Obama­care’s risk cor­ridors work a lot like Medi­care Part D’s. When in­sur­ance com­pan­ies’ costs are high­er than ex­pec­ted, the gov­ern­ment helps cov­er some of the unanti­cip­ated spend­ing. When in­surers’ real-world costs are lower than ex­pec­ted, they pay in­to the same fund. It’s pos­sible, there­fore, for the gov­ern­ment to pay out tax dol­lars to in­sur­ance com­pan­ies if their ex­per­i­ence is es­pe­cially bad.

But the Con­gres­sion­al Budget Of­fice said this week that it doesn’t ex­pect that to hap­pen. It es­tim­ated that the Af­ford­able Care Act’s risk cor­ridors will ac­tu­ally save the gov­ern­ment money. In­surers will pay in about $8 bil­lion more than they take out, CBO said. Ru­bio’s of­fice calls this an in­com­plete ana­lys­is. CBO didn’t base its es­tim­ate on who has en­rolled so far in Af­ford­able Care Act plans, and, based on cur­rent demo­graph­ics, “it’s all but guar­an­teed that tax­pay­ers will be bail­ing out the in­sur­ance com­pan­ies for Obama­care, which is what we’re try­ing to stop,” a Ru­bio spokes­man says.

The goal was to coax in­surers in­to new mar­ket­places, where they would, by defin­i­tion, have to make their best guess about who their new cus­tom­ers would be. Risk cor­ridors, along with risk ad­just­ment and re­in­sur­ance, are de­signed to smooth that trans­ition. “The same pro­grams [have been] used for over 20 years in gov­ern­ment to en­cour­age private in­surers to part­ner in fed­er­al-private part­ner­ships when you don’t know the risk you’re tak­ing on in the early years of a pro­gram,” the in­dustry of­fi­cial says.

What We're Following See More »
FIRST WOMAN NOMINATED BY MAJOR PARTY
Hillary Clinton Accepts the Democratic Nomination for President
2 hours ago
THE DETAILS

"It is with humility, determination, and boundless confidence in America’s promise that I accept your nomination for president," said Hillary Clinton in becoming the first woman to accept a nomination for president from a major party. Clinton gave a wide-ranging address, both criticizing Donald Trump and speaking of what she has done in the past and hopes to do in the future. "He's taken the Republican party a long way, from morning in America to midnight in America," Clinton said of Trump. However, most of her speech focused instead on the work she has done and the work she hopes to do as president. "I will be a president of Democrats, Republicans, and Independents. For the struggling, the striving, the successful," she said. "For those who vote for me and for those who don't. For all Americans together."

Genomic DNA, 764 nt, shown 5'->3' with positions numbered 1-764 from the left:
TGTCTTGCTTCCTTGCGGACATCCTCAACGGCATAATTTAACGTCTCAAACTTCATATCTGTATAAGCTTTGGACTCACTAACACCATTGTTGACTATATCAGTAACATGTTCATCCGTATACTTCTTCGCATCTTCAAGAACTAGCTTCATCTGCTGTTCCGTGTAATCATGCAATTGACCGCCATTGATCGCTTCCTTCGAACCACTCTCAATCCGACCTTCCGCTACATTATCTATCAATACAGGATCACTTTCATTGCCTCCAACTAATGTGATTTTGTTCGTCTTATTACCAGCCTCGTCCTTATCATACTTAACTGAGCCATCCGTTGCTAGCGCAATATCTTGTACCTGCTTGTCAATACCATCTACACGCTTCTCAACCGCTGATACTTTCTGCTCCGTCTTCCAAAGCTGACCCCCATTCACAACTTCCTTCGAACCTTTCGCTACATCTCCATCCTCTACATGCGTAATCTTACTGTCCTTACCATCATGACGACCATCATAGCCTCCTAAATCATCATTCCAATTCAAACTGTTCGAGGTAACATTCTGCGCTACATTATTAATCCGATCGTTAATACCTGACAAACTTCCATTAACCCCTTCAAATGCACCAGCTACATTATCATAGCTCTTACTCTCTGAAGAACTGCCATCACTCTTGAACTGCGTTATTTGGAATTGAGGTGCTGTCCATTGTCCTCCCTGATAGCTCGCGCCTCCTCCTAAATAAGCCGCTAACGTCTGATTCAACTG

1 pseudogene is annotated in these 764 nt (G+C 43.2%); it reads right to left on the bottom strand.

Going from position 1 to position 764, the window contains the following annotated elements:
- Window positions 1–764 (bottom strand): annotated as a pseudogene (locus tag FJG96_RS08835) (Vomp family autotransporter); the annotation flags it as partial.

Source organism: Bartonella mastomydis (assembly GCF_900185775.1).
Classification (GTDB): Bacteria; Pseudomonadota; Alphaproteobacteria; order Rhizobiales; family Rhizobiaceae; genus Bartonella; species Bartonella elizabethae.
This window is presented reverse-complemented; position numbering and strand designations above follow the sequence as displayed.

COUNTER-CHANTS AT THE READY
Protesters Make Good on Threat to Disrupt Speech
3 hours ago
THE LATEST

Supporters of Bernie Sanders promised to walk out, turn their backs, or disrupt Hillary Clinton's speech tonight, and they made good immediately, with an outburst almost as soon as Clinton began her speech. But her supporters, armed with a handy counter-chant cheat sheet distributed by the campaign, immediately began drowning them out with chants of "Hillary, Hillary!"

SUFFOLK POLL
New Survey Shows Clinton Up 9 in Pennsylvania
11 hours ago
THE LATEST

If a new poll is to be believed, Hillary Clinton has a big lead in the all-important swing state of Pennsylvania. A new Suffolk University survey shows her ahead of Donald Trump, 50%-41%. In a four-way race, she maintains her nine-point lead, 46%-37%. "Pennsylvania has voted Democratic in the past six presidential elections, going back to Bill Clinton’s first win in 1992. Yet it is a rust belt state that could be in play, as indicated by recent general-election polling showing a close race."

Source:
THREE NIGHTS RUNNING
Democrats Beat Republicans in Convention Ratings So Far
12 hours ago
THE DETAILS

Wednesday was the third night in a row that the Democratic convention enjoyed a ratings win over the Republican convention last week. Which might have prompted a fundraising email from Donald Trump exhorting supporters not to watch. "Unless you want to be lied to, belittled, and attacked for your beliefs, don't watch Hillary's DNC speech tonight," the email read. "Instead, help Donald Trump hold her accountable, call out her lies and fight back against her nasty attacks."

Source:
SHIFT FROM ROMNEY’S NUMBERS
Catholics, Highly Educated Moving Toward Dems
15 hours ago
THE LATEST

Catholics who attend mass at least weekly have increased their support of the Democratic nominee by 22 points, relative to 2012, when devout Catholics backed Mitt Romney. Meanwhile, a Morning Consult poll shows that those voters with advanced degrees prefer Hillary Clinton, 51%-34%. Which, we suppose, makes the ideal Clinton voter a Catholic with a PhD in divinity.

×